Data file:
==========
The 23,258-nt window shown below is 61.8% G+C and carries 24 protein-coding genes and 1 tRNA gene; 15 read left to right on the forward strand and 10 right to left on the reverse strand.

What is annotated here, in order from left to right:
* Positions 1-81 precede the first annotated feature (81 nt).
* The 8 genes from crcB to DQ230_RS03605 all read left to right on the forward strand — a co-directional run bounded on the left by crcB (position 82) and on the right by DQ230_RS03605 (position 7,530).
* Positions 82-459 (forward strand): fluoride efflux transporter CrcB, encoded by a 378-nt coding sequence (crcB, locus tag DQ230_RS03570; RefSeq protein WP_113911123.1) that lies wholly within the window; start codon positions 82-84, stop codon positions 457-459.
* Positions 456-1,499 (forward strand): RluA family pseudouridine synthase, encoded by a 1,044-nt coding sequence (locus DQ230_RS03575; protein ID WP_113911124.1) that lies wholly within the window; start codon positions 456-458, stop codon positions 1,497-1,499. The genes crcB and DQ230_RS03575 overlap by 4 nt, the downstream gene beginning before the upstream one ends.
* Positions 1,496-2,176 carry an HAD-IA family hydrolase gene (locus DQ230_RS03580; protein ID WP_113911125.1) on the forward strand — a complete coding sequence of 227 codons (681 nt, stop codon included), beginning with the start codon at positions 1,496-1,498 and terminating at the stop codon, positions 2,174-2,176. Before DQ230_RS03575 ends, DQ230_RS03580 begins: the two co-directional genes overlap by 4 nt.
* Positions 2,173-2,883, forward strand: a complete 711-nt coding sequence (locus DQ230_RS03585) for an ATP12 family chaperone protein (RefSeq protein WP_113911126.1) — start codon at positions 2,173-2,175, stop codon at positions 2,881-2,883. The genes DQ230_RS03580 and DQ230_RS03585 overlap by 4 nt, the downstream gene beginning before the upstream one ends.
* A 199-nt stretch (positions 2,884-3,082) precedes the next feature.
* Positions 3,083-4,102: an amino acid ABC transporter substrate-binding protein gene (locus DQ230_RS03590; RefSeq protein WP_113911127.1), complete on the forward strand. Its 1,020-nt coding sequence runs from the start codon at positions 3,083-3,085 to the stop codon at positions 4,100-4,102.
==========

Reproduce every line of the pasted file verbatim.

The 23,258-nt window shown below is 61.8% G+C and carries 24 protein-coding genes and 1 tRNA gene; 15 read left to right on the forward strand and 10 right to left on the reverse strand.

What is annotated here, in order from left to right:
* Positions 1-81 precede the first annotated feature (81 nt).
* The 8 genes from crcB to DQ230_RS03605 all read left to right on the forward strand — a co-directional run bounded on the left by crcB (position 82) and on the right by DQ230_RS03605 (position 7,530).
* Positions 82-459 (forward strand): fluoride efflux transporter CrcB, encoded by a 378-nt coding sequence (crcB, locus tag DQ230_RS03570; RefSeq protein WP_113911123.1) that lies wholly within the window; start codon positions 82-84, stop codon positions 457-459.
* Positions 456-1,499 (forward strand): RluA family pseudouridine synthase, encoded by a 1,044-nt coding sequence (locus DQ230_RS03575; protein ID WP_113911124.1) that lies wholly within the window; start codon positions 456-458, stop codon positions 1,497-1,499. The genes crcB and DQ230_RS03575 overlap by 4 nt, the downstream gene beginning before the upstream one ends.
* Positions 1,496-2,176 carry an HAD-IA family hydrolase gene (locus DQ230_RS03580; protein ID WP_113911125.1) on the forward strand — a complete coding sequence of 227 codons (681 nt, stop codon included), beginning with the start codon at positions 1,496-1,498 and terminating at the stop codon, positions 2,174-2,176. Before DQ230_RS03575 ends, DQ230_RS03580 begins: the two co-directional genes overlap by 4 nt.
* Positions 2,173-2,883, forward strand: a complete 711-nt coding sequence (locus DQ230_RS03585) for an ATP12 family chaperone protein (RefSeq protein WP_113911126.1) — start codon at positions 2,173-2,175, stop codon at positions 2,881-2,883. The genes DQ230_RS03580 and DQ230_RS03585 overlap by 4 nt, the downstream gene beginning before the upstream one ends.
* A 199-nt stretch (positions 2,884-3,082) precedes the next feature.
* Positions 3,083-4,102: an amino acid ABC transporter substrate-binding protein gene (locus DQ230_RS03590; RefSeq protein WP_113911127.1), complete on the forward strand. Its 1,020-nt coding sequence runs from the start codon at positions 3,083-3,085 to the stop codon at positions 4,100-4,102.